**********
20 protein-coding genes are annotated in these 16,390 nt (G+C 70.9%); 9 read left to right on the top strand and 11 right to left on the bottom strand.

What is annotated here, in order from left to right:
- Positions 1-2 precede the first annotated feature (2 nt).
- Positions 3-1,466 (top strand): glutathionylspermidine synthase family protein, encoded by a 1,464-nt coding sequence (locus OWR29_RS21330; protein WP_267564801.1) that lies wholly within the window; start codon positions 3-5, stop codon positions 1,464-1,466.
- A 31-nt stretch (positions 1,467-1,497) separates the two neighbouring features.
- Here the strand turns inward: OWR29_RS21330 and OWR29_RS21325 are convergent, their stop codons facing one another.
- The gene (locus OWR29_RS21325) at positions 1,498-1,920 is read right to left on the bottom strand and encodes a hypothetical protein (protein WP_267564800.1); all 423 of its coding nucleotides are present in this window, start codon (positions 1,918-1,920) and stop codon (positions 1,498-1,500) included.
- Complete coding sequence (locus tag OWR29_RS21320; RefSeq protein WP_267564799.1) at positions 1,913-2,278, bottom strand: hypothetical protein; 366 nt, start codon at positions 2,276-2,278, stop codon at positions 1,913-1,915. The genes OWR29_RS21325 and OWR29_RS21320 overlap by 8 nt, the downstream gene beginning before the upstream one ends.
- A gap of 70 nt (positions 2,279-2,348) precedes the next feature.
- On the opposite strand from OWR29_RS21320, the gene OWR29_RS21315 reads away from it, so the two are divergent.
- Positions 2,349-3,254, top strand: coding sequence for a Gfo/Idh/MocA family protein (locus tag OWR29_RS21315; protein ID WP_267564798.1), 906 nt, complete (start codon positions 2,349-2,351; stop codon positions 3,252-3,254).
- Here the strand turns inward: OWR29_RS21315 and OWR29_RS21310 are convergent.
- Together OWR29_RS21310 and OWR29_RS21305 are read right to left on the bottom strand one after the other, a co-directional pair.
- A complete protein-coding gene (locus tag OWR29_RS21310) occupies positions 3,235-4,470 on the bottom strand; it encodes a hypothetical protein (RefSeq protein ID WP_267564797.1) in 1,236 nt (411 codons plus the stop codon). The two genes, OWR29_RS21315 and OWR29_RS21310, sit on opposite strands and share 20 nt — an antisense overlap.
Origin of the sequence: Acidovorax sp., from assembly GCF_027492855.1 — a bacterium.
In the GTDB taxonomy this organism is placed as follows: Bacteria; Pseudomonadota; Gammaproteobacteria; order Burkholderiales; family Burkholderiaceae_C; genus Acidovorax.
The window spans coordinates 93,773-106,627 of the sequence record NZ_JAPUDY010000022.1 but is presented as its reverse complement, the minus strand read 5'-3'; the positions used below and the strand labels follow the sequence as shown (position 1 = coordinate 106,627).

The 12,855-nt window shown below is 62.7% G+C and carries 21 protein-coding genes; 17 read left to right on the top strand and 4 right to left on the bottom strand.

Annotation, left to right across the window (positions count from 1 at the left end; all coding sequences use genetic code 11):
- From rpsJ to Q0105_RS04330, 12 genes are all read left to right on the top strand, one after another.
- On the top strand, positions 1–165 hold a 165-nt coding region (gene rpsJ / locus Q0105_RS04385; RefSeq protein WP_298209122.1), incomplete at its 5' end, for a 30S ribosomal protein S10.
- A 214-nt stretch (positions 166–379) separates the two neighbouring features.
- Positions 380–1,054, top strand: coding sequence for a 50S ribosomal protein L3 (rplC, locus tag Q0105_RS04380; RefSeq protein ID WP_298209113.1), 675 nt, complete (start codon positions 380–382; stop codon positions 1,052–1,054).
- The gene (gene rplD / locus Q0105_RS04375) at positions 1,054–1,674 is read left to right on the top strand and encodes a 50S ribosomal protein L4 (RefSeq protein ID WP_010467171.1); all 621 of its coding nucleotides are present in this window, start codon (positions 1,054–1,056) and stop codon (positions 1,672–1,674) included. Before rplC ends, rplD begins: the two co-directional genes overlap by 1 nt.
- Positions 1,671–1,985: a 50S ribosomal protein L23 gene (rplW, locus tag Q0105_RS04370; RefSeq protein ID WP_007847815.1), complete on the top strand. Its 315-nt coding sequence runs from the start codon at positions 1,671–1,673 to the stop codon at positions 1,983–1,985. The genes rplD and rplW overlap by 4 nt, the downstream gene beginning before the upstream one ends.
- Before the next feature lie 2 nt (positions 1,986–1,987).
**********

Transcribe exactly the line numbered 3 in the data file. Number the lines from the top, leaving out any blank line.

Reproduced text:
- Positions 1-2 precede the first annotated feature (2 nt).